UNITED STATES DISTRICT COURT FOR THE DISTRICT OF COLUMBIA
August 24, 2011
KENNETH DICKERSON, ET AL., PLAINTIFFS,
DISTRICT OF COLUMBIA, ET AL., DEFENDANTS.
The opinion of the court was delivered by: Richard W. Roberts United States District Judge
Plaintiffs Kenneth Dickerson and fourteen other principals and assistant principals*fn1 from the District of Columbia Public Schools ("DCPS") brought this putative class action in the D.C. Superior Court against the District of Columbia, its Mayor, and the Chancellor of the DCPS, seeking damages in an amended complaint for race and age discrimination in violation of Title VII of the Civil Rights Act of 1964, 42 U.S.C. 2000e et seq. and the District of Columbia Human Rights Act ("DCHRA"), D.C. Code Ann. § 2-1401.01 et seq., wrongful discharge, defamation, civil conspiracy, and violation of the Employee Retirement Income Security Act ("ERISA"), based upon the termination of their employment in June 2008. (Am. Compl. ¶¶ 53-69.) The defendants removed the action to this court.
-2-The plaintiffs have moved for leave to file a second amended complaint that would add four new plaintiffs, add new factual allegations, expand the civil conspiracy count, and add new claims of violation of 42 U.S.C. § 1981 and breach of employment contract. (Pls.' Mot. for Leave to File Second Amended Compl.
¶¶ 1-2.) The proposed second amended complaint alleges that before the termination of their employment, the plaintiffs were third party beneficiaries of the Union's collective bargaining agreement ("CBA") with the District, and that the defendants discriminated against the plaintiffs based on race and age by repeatedly failing to follow the procedures and policies set forth in the CBA and preventing the plaintiffs from enforcing their contractual rights. (Notice of Errata Re Pls.' Proposed Second Am. Compl. ("Second Am. Compl.") ¶¶ 74-78, 93-95.)
The defendants oppose the plaintiffs' motion for leave to file, arguing that the plaintiffs' proposed amendments would not survive a motion to dismiss under Federal Rule of Civil Procedure 12(b)(6), and therefore would be futile. However, the defendants fail to demonstrate that leave to file should be denied. "The defendant has the burden of showing why leave to file an amended complaint should not be granted." Smith v. Cafe Asia, 598 F. Supp. 2d 45, 48 (D.D.C. 2009). The decision whether to grant leave to amend a complaint is within the discretion of the court, but leave "should be freely given unless there is a good reason, such as futility, to the contrary." Willoughby v. Potomac Elec. Power Co., 100 F.3d 999, 1003 (D.C. Cir. 1996). "An amendment is futile 'if the proposed claim would not survive a motion to dismiss.'" Smith, 598 F. Supp. 2d at 48 (quoting James Madison Ltd. v. Ludwig, 82 F.3d 1085, 1099 (D.C. Cir. 1996)). A claim fails to survive a motion to dismiss filed under Rule 12(b)(6) when it does not plead sufficient factual detail to state a claim that is plausible on its face.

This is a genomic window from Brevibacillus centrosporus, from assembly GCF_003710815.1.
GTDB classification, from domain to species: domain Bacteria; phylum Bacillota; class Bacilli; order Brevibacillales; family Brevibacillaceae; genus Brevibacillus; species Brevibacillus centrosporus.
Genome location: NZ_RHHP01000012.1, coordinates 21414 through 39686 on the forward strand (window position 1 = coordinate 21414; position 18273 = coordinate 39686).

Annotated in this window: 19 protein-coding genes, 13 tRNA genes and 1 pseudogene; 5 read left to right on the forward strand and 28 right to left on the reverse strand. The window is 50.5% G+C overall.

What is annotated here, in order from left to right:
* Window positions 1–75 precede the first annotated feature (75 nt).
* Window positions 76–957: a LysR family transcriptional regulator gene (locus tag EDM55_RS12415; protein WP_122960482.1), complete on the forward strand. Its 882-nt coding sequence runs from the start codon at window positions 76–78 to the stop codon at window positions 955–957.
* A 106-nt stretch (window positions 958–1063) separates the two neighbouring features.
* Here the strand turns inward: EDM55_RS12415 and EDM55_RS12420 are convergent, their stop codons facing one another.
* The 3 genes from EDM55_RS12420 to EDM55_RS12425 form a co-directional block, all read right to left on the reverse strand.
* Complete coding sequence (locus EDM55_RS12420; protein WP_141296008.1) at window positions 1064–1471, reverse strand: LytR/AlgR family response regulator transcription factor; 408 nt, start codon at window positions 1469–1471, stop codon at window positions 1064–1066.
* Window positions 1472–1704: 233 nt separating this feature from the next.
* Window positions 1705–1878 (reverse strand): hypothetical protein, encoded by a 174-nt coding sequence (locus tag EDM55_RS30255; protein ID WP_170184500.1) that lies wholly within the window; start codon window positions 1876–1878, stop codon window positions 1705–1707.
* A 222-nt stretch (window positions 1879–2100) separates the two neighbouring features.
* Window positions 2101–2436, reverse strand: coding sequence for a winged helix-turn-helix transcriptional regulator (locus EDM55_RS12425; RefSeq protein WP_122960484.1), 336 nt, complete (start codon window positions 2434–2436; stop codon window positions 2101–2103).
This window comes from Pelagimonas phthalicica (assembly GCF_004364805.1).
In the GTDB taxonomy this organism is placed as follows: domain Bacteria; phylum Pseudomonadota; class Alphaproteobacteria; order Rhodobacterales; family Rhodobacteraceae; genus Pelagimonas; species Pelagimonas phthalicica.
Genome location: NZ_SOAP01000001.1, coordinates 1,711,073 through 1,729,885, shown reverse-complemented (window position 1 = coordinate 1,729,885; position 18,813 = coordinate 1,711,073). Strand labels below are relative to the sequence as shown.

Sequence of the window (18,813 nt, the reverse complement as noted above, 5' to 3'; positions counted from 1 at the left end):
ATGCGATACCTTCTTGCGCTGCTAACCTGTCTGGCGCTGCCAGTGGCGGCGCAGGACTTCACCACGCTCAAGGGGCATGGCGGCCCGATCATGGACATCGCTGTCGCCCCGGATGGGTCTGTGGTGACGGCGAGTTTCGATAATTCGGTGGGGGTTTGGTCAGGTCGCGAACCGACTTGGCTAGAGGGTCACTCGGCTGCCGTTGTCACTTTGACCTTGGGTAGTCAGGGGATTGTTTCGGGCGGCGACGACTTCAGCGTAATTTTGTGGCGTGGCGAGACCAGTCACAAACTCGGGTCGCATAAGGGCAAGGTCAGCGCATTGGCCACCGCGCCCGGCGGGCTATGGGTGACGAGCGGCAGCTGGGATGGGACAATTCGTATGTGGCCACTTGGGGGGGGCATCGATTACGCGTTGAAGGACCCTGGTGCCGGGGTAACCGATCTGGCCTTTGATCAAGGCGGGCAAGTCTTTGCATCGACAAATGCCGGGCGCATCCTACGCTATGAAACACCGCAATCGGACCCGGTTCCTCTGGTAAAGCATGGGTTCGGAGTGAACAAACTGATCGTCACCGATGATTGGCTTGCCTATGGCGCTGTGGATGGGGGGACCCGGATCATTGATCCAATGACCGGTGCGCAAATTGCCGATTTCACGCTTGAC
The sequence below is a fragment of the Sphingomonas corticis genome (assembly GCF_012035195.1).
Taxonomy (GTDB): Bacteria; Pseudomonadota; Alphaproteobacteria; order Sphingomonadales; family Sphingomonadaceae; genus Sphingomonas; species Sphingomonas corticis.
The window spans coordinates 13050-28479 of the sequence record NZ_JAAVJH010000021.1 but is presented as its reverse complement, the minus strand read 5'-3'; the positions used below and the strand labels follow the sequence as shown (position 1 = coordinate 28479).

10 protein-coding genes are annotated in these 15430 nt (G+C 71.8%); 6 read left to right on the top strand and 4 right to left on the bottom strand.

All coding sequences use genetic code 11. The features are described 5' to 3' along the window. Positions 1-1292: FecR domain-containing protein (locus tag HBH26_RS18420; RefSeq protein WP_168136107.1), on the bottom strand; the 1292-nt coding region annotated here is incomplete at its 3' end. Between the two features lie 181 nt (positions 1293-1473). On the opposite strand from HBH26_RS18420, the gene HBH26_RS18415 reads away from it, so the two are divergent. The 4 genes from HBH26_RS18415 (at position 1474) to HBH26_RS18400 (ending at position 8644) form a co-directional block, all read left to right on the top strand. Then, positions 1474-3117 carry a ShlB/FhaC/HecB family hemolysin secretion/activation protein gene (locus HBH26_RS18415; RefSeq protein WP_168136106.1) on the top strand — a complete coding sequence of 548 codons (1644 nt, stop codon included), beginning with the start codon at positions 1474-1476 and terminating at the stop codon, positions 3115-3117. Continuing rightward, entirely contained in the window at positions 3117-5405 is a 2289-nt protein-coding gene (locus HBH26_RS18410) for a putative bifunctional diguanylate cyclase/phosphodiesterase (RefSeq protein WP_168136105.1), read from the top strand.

To survive a motion to dismiss, a complaint must contain sufficient factual matter, acceptable as true, to "state a claim to relief that is plausible on its face." . . . A claim has facial plausibility when the plaintiff pleads factual content that allows the court to draw the reasonable inference that the defendant is liable for the misconduct alleged.
Ashcroft v. Iqbal, 129 S. Ct. 1937, 1949 (2009) (citing Bell Atlantic Corp. v. Twombly, 550 U.S. 544, 556, 570 (2007)).
The defendants argue that the plaintiffs' proposed 42 U.S.C. § 1981 count would be futile because it fails to state a claim since plaintiffs had no right to continued employment beyond their one-year contracts; the count neither alleges a contractual relationship with the Mayor or the Chancellor, nor amply alleges a factual basis for municipal liability (Defs.' Opp'n at 3-8); and the claim is barred by the CBA. (Defs.' Opp'n at 8-9.) The defendants also argue that the plaintiffs' claim for breach of employment contract is barred by the Comprehensive Merit Personnel Act ("CMPA").*fn2